Hat Creek Dateline: 1877/10/26
Blackburn and Wall nearly captured
by Ed Cook, Contributing Writer
Dunc Blackburn and Jack Wall were nearly captured in Deadwood yesterday. Wall's brother Jim was arrested, jailed and charged with aiding the escape of the other two.
A few days ago, Lawrence County Sheriff, Seth Bullock, had been tipped off that Blackburn and Wall were in the vicinity of Deadwood. Bullock stationed himself and three deputies on the stage road in the outskirts of Crook County to watch for the pair.
Two men appeared from the brush about midnight. As Bullock ordered them to halt, one of his own men accidentally discharged a gun. Shots were exchanged, but the outlaws regained the brush and escaped.
Blackburn appeared at a nearby ranch the next day and sought assistance in the dressing of two wounds in his arm. He was bitter in his denunciation of Bullock, and declared he would kill the sheriff within 24 hours.
Wall's brother, Jim runs a dance hall in Deadwood. Bullock planned a trap at the dance hall for Blackburn and Wall, but their blockade of the hall failed and the outlaws escaped. However Jim Wall was arrested, put in jail and charged with aiding the escape of Dunc Blackburn and Jack Wall.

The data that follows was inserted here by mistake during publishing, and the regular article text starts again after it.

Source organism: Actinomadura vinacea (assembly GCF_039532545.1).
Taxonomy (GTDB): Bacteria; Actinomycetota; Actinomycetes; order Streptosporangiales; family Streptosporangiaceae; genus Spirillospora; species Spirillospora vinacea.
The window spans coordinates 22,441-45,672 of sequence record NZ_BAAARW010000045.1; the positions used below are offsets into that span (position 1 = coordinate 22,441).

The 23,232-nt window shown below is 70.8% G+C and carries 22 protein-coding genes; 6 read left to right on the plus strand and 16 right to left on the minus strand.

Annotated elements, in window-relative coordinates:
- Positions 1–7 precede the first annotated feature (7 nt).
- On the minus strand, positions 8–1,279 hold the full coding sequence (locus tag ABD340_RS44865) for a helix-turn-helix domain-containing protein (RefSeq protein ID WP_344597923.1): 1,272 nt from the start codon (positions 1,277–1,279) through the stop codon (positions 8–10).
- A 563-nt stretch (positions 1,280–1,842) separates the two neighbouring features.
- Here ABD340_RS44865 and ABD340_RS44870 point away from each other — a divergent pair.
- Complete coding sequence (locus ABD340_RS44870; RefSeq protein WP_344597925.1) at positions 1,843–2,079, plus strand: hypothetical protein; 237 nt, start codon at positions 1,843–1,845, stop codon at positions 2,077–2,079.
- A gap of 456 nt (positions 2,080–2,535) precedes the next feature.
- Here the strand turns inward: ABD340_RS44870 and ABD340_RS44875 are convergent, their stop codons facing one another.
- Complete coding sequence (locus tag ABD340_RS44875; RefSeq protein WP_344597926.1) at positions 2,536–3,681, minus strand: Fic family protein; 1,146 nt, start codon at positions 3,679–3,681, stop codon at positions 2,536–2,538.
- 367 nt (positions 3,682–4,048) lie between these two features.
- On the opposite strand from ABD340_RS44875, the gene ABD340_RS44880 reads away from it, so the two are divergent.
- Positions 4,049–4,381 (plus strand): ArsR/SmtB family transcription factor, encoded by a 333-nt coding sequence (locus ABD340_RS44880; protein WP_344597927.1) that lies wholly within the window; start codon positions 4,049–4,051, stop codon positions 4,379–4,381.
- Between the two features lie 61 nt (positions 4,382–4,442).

Deadwood is the county seat of Lawrence County, Dakota Territory. The Lawrence County Commissioners have a standing offer of $200 reward for any of the robbers operating on the stage and freight routes. The reward is offered for the capture or arrest of each robber or for the dead body of any robber killed while resisting arrest or capture. Bullock and his deputies, including an outstanding officer, Capt. A. M. Willard, continue to wage war on these outlaws every day.
Even with all of the trouble from road agents and horse thieves, the Cheyenne and Black Hills Stage and Freight lines have been receiving much praise. Their messengers exercise courtesy, care and caution; the drivers are prompt and skillful; their horses are strong and fleet; the coaches are easy riding and comfortable. Eating stops all along the route continue to provide good meals.
The regular weekly treasure coach with its "salamander" safe full of gold dust and bullion, has been going through to Cheyenne, unmolested for the last several weeks. Boone May is now riding as messenger while Scott Davis is recovering from the wound in his leg.
The stage company has been laying in a supply of grain for the winter. Charley Hedges, with his train of 24 wagons, has just finished transporting 109,000 pounds of grain along the line for the feeding of stage stock.
(Information source: "The Cheyenne and Black Hills Stage and Express Routes," by Agnes Wright Spring.)